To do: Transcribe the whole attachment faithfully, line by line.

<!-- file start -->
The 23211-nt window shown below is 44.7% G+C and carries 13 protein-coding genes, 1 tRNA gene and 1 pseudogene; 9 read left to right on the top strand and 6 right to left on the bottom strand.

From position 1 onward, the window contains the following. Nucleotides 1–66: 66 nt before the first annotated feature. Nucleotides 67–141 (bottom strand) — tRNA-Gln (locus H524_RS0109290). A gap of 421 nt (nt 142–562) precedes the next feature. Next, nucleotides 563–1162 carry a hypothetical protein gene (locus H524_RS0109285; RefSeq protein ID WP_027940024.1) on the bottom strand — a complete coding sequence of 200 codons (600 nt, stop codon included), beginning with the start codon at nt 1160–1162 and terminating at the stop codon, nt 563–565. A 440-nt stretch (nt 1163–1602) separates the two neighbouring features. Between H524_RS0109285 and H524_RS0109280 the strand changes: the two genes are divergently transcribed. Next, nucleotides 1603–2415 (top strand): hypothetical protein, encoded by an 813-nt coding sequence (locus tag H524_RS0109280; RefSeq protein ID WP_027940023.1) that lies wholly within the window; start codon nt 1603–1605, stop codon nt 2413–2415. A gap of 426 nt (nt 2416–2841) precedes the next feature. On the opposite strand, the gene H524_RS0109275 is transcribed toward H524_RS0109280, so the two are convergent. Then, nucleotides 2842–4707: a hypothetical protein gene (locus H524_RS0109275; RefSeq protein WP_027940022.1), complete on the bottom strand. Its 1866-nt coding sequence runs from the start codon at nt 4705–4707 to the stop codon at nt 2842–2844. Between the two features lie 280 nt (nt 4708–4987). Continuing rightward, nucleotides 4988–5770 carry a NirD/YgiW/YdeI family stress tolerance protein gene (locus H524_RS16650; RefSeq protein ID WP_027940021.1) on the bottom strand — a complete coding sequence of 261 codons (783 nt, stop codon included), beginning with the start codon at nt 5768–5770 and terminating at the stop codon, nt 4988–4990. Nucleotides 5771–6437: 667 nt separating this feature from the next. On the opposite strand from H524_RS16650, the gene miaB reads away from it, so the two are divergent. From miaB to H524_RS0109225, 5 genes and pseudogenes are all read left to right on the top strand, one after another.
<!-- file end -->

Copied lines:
The 23211-nt window shown below is 44.7% G+C and carries 13 protein-coding genes, 1 tRNA gene and 1 pseudogene; 9 read left to right on the top strand and 6 right to left on the bottom strand.

From position 1 onward, the window contains the following. Nucleotides 1–66: 66 nt before the first annotated feature. Nucleotides 67–141 (bottom strand) — tRNA-Gln (locus H524_RS0109290). A gap of 421 nt (nt 142–562) precedes the next feature. Next, nucleotides 563–1162 carry a hypothetical protein gene (locus H524_RS0109285; RefSeq protein ID WP_027940024.1) on the bottom strand — a complete coding sequence of 200 codons (600 nt, stop codon included), beginning with the start codon at nt 1160–1162 and terminating at the stop codon, nt 563–565. A 440-nt stretch (nt 1163–1602) separates the two neighbouring features. Between H524_RS0109285 and H524_RS0109280 the strand changes: the two genes are divergently transcribed. Next, nucleotides 1603–2415 (top strand): hypothetical protein, encoded by an 813-nt coding sequence (locus tag H524_RS0109280; RefSeq protein ID WP_027940023.1) that lies wholly within the window; start codon nt 1603–1605, stop codon nt 2413–2415. A gap of 426 nt (nt 2416–2841) precedes the next feature. On the opposite strand, the gene H524_RS0109275 is transcribed toward H524_RS0109280, so the two are convergent. Then, nucleotides 2842–4707: a hypothetical protein gene (locus H524_RS0109275; RefSeq protein WP_027940022.1), complete on the bottom strand. Its 1866-nt coding sequence runs from the start codon at nt 4705–4707 to the stop codon at nt 2842–2844. Between the two features lie 280 nt (nt 4708–4987). Continuing rightward, nucleotides 4988–5770 carry a NirD/YgiW/YdeI family stress tolerance protein gene (locus H524_RS16650; RefSeq protein ID WP_027940021.1) on the bottom strand — a complete coding sequence of 261 codons (783 nt, stop codon included), beginning with the start codon at nt 5768–5770 and terminating at the stop codon, nt 4988–4990. Nucleotides 5771–6437: 667 nt separating this feature from the next. On the opposite strand from H524_RS16650, the gene miaB reads away from it, so the two are divergent. From miaB to H524_RS0109225, 5 genes and pseudogenes are all read left to right on the top strand, one after another.